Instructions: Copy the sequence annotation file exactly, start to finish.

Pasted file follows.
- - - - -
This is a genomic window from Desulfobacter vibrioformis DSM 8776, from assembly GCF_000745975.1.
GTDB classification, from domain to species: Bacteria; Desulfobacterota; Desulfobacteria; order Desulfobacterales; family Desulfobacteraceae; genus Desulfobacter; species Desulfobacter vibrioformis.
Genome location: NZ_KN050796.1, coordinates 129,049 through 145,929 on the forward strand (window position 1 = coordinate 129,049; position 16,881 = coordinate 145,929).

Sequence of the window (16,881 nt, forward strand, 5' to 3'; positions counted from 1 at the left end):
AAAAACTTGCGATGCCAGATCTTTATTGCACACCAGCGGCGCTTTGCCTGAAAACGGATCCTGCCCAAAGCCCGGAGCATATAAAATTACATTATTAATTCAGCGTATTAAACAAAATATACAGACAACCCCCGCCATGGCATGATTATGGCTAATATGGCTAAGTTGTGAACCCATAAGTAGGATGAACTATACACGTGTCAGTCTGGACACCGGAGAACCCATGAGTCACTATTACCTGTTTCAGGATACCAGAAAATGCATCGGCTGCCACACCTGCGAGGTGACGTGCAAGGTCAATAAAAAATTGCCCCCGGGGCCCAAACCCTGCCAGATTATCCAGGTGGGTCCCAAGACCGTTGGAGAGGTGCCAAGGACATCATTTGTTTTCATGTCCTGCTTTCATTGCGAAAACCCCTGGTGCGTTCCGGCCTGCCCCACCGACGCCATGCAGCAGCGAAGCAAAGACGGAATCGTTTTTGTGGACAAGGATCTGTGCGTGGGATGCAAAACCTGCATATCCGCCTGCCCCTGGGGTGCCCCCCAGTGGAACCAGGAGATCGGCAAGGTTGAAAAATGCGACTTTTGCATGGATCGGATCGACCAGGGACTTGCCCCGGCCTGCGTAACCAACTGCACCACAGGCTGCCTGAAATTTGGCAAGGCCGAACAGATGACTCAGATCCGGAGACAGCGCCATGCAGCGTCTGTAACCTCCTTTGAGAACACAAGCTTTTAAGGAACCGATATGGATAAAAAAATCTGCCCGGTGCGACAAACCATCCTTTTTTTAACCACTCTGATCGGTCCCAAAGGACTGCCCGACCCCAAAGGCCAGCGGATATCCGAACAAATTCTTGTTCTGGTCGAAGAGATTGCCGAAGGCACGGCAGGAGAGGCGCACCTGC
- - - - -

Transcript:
This is a genomic window from Desulfobacter vibrioformis DSM 8776, from assembly GCF_000745975.1.
GTDB classification, from domain to species: Bacteria; Desulfobacterota; Desulfobacteria; order Desulfobacterales; family Desulfobacteraceae; genus Desulfobacter; species Desulfobacter vibrioformis.
Genome location: NZ_KN050796.1, coordinates 129,049 through 145,929 on the forward strand (window position 1 = coordinate 129,049; position 16,881 = coordinate 145,929).

Sequence of the window (16,881 nt, forward strand, 5' to 3'; positions counted from 1 at the left end):
AAAAACTTGCGATGCCAGATCTTTATTGCACACCAGCGGCGCTTTGCCTGAAAACGGATCCTGCCCAAAGCCCGGAGCATATAAAATTACATTATTAATTCAGCGTATTAAACAAAATATACAGACAACCCCCGCCATGGCATGATTATGGCTAATATGGCTAAGTTGTGAACCCATAAGTAGGATGAACTATACACGTGTCAGTCTGGACACCGGAGAACCCATGAGTCACTATTACCTGTTTCAGGATACCAGAAAATGCATCGGCTGCCACACCTGCGAGGTGACGTGCAAGGTCAATAAAAAATTGCCCCCGGGGCCCAAACCCTGCCAGATTATCCAGGTGGGTCCCAAGACCGTTGGAGAGGTGCCAAGGACATCATTTGTTTTCATGTCCTGCTTTCATTGCGAAAACCCCTGGTGCGTTCCGGCCTGCCCCACCGACGCCATGCAGCAGCGAAGCAAAGACGGAATCGTTTTTGTGGACAAGGATCTGTGCGTGGGATGCAAAACCTGCATATCCGCCTGCCCCTGGGGTGCCCCCCAGTGGAACCAGGAGATCGGCAAGGTTGAAAAATGCGACTTTTGCATGGATCGGATCGACCAGGGACTTGCCCCGGCCTGCGTAACCAACTGCACCACAGGCTGCCTGAAATTTGGCAAGGCCGAACAGATGACTCAGATCCGGAGACAGCGCCATGCAGCGTCTGTAACCTCCTTTGAGAACACAAGCTTTTAAGGAACCGATATGGATAAAAAAATCTGCCCGGTGCGACAAACCATCCTTTTTTTAACCACTCTGATCGGTCCCAAAGGACTGCCCGACCCCAAAGGCCAGCGGATATCCGAACAAATTCTTGTTCTGGTCGAAGAGATTGCCGAAGGCACGGCAGGAGAGGCGCACCTGC